Letter: Government policy on Yugoslav asylum seekers

Click to follow
The Independent Online
Sir: 'After what he had been through . . . to lock him up in a cell like a criminal was disgusting.' The Independent highlighted this complaint about a refugee from Yugoslavia. 'He could not stand it. The prison was driving him crazy.' Many Britons have visited Yugoslavia, and we are rightly shocked that when someone flees the ethnic cleansing there, he should be put in prison when he seeks refuge in our country.

But people seeking asylum in Britain always run the risk of spending time in detention or prison. More than one has been detained for 18 months or longer. There are up to 300 people detained or imprisoned at any one time, and the Government is planning to open several new detention centres.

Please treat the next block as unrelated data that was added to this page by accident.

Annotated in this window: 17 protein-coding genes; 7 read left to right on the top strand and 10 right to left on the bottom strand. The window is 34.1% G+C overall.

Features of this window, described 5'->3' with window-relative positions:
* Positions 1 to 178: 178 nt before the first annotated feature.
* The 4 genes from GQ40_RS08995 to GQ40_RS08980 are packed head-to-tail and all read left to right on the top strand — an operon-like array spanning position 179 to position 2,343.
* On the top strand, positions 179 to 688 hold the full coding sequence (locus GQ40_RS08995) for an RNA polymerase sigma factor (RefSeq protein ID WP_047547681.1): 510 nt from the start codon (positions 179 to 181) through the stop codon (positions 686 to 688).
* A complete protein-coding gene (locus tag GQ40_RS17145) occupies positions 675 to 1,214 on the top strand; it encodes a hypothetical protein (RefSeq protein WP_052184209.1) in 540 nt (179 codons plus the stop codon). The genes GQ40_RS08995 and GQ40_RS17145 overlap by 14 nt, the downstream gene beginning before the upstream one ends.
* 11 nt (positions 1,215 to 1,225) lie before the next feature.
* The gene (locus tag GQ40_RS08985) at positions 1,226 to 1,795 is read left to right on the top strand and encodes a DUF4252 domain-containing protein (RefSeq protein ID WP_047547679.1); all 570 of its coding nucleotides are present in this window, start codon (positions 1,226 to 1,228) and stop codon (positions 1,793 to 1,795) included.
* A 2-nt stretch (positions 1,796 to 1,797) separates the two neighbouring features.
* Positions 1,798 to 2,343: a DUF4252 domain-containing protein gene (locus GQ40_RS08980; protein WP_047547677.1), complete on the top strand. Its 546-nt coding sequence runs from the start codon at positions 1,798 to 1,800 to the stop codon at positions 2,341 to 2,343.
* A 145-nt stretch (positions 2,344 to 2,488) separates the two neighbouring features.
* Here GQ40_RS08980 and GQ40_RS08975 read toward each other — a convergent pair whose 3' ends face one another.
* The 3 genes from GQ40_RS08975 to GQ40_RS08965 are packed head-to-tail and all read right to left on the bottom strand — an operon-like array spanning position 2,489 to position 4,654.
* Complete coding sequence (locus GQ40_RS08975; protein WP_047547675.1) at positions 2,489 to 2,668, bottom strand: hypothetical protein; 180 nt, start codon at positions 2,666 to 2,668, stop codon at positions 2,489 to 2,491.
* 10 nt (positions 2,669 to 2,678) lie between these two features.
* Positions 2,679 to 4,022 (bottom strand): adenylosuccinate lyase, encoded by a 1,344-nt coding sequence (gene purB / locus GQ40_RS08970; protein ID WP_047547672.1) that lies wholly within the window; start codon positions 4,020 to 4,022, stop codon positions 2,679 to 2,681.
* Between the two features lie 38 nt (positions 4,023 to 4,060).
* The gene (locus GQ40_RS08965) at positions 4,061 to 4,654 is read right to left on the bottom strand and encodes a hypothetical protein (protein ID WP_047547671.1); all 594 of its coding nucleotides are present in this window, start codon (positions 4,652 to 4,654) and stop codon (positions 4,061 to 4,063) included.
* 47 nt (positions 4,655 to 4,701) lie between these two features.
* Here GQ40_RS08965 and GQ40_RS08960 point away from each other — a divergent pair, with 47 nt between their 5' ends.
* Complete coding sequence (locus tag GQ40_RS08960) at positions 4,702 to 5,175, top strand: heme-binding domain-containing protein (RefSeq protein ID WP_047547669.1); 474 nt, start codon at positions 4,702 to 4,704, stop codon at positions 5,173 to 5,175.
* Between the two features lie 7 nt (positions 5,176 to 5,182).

It does indeed drive people crazy, sometimes to the extent of trying to commit suicide. The UN High Commissioner for Refugees deplores the detention of asylum- seekers, and in particular says that if they are detained, they should not be held together with 'common criminals' or with other immigration detainees. But you will today find asylum seekers in Pentonville and other prisons as well as in special detention centres.

If the Yugoslav crisis serves to highlight the cruelty of detaining asylum seekers, and public outrage can bring pressure on the Government to respond more humanely to them, then perhaps one small piece of good will have come out of these horrifying events.

Yours faithfully,


Co-ordinator - Charter 87

for Refugees


12 August